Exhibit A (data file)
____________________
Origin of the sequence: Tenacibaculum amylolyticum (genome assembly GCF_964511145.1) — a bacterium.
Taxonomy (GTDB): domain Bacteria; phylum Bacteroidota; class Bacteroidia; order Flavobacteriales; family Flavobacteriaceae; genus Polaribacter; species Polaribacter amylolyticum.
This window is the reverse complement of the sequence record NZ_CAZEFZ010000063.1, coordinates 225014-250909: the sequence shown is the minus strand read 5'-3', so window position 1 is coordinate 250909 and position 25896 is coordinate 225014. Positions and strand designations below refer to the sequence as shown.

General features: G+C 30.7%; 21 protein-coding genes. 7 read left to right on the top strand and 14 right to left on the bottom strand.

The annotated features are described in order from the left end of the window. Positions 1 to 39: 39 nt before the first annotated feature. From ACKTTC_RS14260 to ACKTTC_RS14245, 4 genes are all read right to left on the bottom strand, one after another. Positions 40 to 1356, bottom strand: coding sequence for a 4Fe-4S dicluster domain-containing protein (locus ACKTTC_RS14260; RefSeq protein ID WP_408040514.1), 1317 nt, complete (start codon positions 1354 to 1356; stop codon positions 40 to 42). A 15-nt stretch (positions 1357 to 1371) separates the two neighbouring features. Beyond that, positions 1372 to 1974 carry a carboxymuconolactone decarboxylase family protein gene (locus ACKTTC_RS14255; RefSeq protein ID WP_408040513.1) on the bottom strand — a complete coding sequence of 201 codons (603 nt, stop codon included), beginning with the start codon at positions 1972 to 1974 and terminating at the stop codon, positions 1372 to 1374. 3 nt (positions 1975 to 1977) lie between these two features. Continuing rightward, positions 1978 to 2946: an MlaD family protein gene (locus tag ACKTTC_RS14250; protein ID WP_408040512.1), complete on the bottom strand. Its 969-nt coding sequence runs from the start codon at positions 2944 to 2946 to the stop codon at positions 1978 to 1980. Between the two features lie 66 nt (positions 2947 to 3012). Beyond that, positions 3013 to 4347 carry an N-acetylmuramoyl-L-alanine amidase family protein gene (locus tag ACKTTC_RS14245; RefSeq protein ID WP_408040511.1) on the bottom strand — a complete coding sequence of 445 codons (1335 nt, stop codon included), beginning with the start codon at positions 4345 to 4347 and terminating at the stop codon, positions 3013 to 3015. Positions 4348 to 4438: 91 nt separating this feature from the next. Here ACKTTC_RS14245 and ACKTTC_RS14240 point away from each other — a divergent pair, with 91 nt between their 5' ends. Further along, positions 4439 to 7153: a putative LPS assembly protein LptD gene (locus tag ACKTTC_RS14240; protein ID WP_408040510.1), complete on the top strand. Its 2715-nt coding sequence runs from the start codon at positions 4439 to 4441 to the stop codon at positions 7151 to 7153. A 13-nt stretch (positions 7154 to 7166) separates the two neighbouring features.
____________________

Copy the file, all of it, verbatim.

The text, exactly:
Origin of the sequence: Tenacibaculum amylolyticum (genome assembly GCF_964511145.1) — a bacterium.
Taxonomy (GTDB): domain Bacteria; phylum Bacteroidota; class Bacteroidia; order Flavobacteriales; family Flavobacteriaceae; genus Polaribacter; species Polaribacter amylolyticum.
This window is the reverse complement of the sequence record NZ_CAZEFZ010000063.1, coordinates 225014-250909: the sequence shown is the minus strand read 5'-3', so window position 1 is coordinate 250909 and position 25896 is coordinate 225014. Positions and strand designations below refer to the sequence as shown.

General features: G+C 30.7%; 21 protein-coding genes. 7 read left to right on the top strand and 14 right to left on the bottom strand.

The annotated features are described in order from the left end of the window. Positions 1 to 39: 39 nt before the first annotated feature. From ACKTTC_RS14260 to ACKTTC_RS14245, 4 genes are all read right to left on the bottom strand, one after another. Positions 40 to 1356, bottom strand: coding sequence for a 4Fe-4S dicluster domain-containing protein (locus ACKTTC_RS14260; RefSeq protein ID WP_408040514.1), 1317 nt, complete (start codon positions 1354 to 1356; stop codon positions 40 to 42). A 15-nt stretch (positions 1357 to 1371) separates the two neighbouring features. Beyond that, positions 1372 to 1974 carry a carboxymuconolactone decarboxylase family protein gene (locus ACKTTC_RS14255; RefSeq protein ID WP_408040513.1) on the bottom strand — a complete coding sequence of 201 codons (603 nt, stop codon included), beginning with the start codon at positions 1972 to 1974 and terminating at the stop codon, positions 1372 to 1374. 3 nt (positions 1975 to 1977) lie between these two features. Continuing rightward, positions 1978 to 2946: an MlaD family protein gene (locus tag ACKTTC_RS14250; protein ID WP_408040512.1), complete on the bottom strand. Its 969-nt coding sequence runs from the start codon at positions 2944 to 2946 to the stop codon at positions 1978 to 1980. Between the two features lie 66 nt (positions 2947 to 3012). Beyond that, positions 3013 to 4347 carry an N-acetylmuramoyl-L-alanine amidase family protein gene (locus tag ACKTTC_RS14245; RefSeq protein ID WP_408040511.1) on the bottom strand — a complete coding sequence of 445 codons (1335 nt, stop codon included), beginning with the start codon at positions 4345 to 4347 and terminating at the stop codon, positions 3013 to 3015. Positions 4348 to 4438: 91 nt separating this feature from the next. Here ACKTTC_RS14245 and ACKTTC_RS14240 point away from each other — a divergent pair, with 91 nt between their 5' ends. Further along, positions 4439 to 7153: a putative LPS assembly protein LptD gene (locus tag ACKTTC_RS14240; protein ID WP_408040510.1), complete on the top strand. Its 2715-nt coding sequence runs from the start codon at positions 4439 to 4441 to the stop codon at positions 7151 to 7153. A 13-nt stretch (positions 7154 to 7166) separates the two neighbouring features.